What is Sleep Apnea?

First of all, it’s good to cover the basics, like what is sleep apnea or obstructive sleep apnea (OSA)? Sleep apnea or OSA is a sleep disorder in which breathing is briefly and repeatedly interrupted during sleep. Apnea refers to a breathing pause that lasts at least ten seconds. Obstructive sleep apnea occurs when the muscles in the back of the throat fail to keep the airway open, despite efforts to breathe.

Sleep apnea does more than interrupt a good night’s sleep. It’s an insidious unrecognized chronic disease state that can lead to or exacerbate deadly medical conditions like hypertension, diabetes, coronary artery disease, congestive heart failure and stroke. But it is treatable – and we can help.

“Sleep Apnea” is a blanket term for different variations of the condition: Obstructive Sleep Apnea (the most common form), Central/Mixed Sleep Apnea and Complex Sleep Apnea. While treatment varies for each, all forms of sleep apnea pose a serious health risk. Learn more here.

For more information about sleep apnea and any sleep-related breathing disorders check out this recent case study from the National Sleep Foundation.

Do I have Sleep Apnea?

What is a CPAP Machine?

A CPAP machine is basically a small box which has a motorized fan inside, another key part of the machine is the humidifier chamber which is built into the box. Attached to the CPAP is a hose which connects the box to the mask. CPAP stands for continuous positive airway pressure. CPAP machines help people with sleep apnea breathe more easily and regularly every night while they’re sleeping. A CPAP machine increases air pressure in your throat to prevent the airway from collapsing when you inhale. This will also help prevent the problem of snoring, which will help your partner sleep better at night.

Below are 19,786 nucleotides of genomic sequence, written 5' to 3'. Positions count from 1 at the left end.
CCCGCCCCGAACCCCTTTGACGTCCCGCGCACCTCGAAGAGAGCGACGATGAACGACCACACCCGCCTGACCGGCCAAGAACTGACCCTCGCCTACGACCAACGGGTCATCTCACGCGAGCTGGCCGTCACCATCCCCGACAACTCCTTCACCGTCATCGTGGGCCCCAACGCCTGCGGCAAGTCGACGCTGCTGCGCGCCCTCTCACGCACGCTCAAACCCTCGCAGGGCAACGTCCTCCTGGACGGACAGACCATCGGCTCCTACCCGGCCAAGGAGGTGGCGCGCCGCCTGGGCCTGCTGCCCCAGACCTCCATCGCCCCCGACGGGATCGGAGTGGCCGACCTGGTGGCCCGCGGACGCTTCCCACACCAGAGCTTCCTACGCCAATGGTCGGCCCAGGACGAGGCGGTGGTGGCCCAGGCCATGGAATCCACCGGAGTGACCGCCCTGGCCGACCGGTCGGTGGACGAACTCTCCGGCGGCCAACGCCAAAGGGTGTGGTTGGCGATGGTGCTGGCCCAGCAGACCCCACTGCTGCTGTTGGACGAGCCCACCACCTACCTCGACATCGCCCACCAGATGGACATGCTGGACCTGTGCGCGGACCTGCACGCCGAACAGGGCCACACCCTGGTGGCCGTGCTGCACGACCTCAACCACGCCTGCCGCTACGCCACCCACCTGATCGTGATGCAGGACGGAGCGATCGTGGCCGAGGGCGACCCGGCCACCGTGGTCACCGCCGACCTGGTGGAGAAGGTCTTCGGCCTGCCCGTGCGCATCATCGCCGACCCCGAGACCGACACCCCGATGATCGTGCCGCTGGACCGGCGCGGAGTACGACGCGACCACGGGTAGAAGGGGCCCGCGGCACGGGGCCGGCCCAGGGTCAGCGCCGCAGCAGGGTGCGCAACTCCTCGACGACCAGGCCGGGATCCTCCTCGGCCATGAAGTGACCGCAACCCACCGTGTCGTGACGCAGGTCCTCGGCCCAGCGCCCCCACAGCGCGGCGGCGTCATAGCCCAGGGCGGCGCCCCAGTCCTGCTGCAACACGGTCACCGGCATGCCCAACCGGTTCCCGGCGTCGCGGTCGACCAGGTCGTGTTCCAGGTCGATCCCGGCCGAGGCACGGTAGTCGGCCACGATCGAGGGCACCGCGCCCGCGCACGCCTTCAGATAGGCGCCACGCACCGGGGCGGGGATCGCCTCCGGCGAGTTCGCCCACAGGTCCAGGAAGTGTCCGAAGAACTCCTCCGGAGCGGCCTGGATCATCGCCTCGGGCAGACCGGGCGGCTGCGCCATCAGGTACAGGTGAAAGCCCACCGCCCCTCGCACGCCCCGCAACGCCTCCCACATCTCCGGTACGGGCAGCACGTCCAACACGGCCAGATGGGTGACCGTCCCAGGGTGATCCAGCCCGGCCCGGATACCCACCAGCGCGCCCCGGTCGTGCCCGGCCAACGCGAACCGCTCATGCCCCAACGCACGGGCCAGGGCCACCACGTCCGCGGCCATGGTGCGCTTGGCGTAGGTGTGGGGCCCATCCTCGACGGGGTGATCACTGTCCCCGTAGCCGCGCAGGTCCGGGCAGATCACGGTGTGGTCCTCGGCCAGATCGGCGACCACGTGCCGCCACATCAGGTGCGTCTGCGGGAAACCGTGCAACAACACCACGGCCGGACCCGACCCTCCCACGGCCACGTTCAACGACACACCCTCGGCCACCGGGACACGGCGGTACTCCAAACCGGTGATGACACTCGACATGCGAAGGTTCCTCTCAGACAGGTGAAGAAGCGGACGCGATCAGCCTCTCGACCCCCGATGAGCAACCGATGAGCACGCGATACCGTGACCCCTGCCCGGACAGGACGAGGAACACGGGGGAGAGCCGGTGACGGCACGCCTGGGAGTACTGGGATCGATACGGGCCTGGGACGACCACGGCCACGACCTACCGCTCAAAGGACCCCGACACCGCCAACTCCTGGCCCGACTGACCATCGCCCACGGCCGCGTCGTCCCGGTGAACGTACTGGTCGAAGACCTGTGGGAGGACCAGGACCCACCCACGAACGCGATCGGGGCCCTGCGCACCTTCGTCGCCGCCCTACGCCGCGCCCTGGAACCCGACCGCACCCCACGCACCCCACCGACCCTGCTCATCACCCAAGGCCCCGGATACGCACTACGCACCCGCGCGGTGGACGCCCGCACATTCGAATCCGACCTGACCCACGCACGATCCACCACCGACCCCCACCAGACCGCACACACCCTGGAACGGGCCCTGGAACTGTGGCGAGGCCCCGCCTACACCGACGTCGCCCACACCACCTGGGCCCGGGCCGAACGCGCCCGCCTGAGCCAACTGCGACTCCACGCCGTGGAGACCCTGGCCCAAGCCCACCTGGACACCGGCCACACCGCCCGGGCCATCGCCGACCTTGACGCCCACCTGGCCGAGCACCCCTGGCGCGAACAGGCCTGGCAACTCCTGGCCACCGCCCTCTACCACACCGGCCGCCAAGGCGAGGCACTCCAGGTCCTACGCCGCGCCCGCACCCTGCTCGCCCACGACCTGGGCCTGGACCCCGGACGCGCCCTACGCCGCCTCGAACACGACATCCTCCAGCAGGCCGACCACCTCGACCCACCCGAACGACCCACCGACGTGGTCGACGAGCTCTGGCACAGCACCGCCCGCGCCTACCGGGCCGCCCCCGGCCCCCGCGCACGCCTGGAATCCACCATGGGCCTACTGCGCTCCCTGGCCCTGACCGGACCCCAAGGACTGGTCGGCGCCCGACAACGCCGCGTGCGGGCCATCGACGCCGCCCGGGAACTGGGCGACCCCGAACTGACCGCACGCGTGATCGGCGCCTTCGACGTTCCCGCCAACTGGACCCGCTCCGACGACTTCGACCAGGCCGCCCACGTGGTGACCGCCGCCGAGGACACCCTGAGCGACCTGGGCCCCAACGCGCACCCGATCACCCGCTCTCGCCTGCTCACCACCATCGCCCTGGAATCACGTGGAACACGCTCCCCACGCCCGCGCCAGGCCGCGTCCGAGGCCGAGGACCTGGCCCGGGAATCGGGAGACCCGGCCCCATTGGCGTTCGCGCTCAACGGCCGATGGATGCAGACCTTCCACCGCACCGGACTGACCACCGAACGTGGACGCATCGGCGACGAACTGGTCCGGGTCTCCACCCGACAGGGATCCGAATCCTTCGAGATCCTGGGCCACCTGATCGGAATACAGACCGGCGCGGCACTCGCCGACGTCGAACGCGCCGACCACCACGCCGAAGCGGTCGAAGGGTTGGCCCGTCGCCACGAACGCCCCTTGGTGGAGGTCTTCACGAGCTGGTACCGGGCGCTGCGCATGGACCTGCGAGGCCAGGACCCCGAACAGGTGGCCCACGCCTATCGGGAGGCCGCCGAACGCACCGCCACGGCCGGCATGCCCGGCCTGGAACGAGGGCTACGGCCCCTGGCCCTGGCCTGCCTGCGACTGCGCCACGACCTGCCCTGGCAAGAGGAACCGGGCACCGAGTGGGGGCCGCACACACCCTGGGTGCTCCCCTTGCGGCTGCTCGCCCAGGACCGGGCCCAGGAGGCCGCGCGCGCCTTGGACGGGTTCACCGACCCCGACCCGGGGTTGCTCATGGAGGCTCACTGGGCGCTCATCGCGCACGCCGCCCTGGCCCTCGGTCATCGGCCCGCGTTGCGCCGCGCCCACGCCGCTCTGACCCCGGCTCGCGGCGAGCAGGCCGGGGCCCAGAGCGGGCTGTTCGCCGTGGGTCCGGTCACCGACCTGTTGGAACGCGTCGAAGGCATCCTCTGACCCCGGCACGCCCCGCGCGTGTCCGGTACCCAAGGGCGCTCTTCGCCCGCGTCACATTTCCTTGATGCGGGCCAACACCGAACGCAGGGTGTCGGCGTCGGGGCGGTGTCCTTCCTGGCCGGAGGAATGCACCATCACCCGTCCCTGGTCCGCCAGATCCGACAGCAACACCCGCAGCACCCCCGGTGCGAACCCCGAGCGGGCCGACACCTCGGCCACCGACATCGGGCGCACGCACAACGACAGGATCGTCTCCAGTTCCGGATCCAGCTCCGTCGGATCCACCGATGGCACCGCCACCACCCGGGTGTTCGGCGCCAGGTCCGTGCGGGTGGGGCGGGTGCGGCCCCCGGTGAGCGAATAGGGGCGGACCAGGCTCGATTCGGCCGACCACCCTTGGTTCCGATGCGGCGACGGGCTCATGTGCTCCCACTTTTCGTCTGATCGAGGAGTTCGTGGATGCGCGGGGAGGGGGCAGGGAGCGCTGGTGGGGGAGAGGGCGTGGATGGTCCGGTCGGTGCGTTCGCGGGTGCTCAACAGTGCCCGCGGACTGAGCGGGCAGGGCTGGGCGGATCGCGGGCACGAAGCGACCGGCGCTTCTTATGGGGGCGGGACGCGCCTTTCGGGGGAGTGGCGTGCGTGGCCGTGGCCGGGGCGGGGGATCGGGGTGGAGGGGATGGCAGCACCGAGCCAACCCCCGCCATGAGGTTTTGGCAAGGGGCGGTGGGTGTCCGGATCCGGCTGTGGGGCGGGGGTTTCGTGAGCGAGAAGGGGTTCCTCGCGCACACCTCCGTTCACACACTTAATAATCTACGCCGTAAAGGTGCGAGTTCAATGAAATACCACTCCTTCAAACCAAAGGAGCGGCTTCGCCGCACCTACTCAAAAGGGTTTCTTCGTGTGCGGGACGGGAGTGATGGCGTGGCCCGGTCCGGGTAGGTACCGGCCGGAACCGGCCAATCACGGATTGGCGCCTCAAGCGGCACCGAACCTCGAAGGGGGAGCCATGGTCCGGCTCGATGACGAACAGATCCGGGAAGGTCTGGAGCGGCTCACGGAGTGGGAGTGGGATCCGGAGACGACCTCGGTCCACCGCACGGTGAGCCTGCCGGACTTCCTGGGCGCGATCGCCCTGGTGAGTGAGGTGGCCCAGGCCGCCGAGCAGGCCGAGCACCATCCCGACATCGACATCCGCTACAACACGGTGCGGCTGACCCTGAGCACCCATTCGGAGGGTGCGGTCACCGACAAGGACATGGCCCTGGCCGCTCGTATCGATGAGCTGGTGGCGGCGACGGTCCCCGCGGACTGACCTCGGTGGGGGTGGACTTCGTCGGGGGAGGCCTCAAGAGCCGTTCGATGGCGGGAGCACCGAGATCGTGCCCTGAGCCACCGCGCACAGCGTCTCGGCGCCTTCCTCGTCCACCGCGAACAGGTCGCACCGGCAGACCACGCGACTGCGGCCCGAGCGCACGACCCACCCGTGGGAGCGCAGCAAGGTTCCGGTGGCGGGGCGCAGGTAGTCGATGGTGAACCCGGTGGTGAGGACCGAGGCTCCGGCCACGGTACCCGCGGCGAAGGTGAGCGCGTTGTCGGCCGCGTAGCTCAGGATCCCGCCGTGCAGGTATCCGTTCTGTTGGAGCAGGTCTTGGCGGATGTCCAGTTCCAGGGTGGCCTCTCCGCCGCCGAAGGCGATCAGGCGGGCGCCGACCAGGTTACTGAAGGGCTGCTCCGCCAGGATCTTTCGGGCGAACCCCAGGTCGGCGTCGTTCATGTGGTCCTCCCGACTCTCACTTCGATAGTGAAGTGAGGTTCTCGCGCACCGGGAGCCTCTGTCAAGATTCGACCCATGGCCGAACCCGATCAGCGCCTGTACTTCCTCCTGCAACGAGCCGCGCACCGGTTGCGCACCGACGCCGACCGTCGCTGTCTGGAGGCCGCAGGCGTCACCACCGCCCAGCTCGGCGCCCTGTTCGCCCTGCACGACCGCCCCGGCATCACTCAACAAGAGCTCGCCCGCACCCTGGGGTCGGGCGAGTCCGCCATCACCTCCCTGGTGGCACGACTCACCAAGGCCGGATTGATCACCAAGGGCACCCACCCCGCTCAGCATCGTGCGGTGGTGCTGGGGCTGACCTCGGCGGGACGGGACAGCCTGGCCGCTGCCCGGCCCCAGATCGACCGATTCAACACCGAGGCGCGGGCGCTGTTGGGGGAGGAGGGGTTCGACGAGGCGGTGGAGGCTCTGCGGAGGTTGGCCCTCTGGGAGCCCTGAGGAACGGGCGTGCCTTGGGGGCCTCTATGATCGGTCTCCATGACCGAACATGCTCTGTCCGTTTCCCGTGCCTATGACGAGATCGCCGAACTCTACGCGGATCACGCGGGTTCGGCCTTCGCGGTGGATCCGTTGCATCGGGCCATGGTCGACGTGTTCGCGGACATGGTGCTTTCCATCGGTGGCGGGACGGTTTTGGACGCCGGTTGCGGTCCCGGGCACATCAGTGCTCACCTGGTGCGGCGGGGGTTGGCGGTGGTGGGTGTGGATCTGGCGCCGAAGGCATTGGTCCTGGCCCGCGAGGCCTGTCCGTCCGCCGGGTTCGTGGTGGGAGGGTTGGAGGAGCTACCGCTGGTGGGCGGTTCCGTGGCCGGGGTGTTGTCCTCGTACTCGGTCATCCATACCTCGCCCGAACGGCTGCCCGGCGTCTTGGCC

What is a BiPAP Machine?

BiPAP machine is a Bilevel or two-level positive airway pressure. Like CPAP, the air is sent through the tube into a mask that fits over the nose. BiPAP and CPAP machines share many of the same features, such as they both require a face mask and tubing to connect the device.

What is the Difference Between CPAP and BiPAP?

The key difference between CPAP and BiPAP is that BiPAP pressurizes the air and delivers it at two alternating levels. The inspiratory positive airway pressure (IPAP) is higher and supports a breath as it is taken in. The expiratory positive airway pressure (EPAP) is a lower pressure that allows you to comfortably breathe out. These pressures are preset based on a prescription provided by your doctor or physician.

CPAP Machine

Both machines or devices are designed to be very user-friendly. They do require a prescription from your doctor, once you figure out which machine best fits your needs then you can start looking at the devices we have available and we’ve got you covered.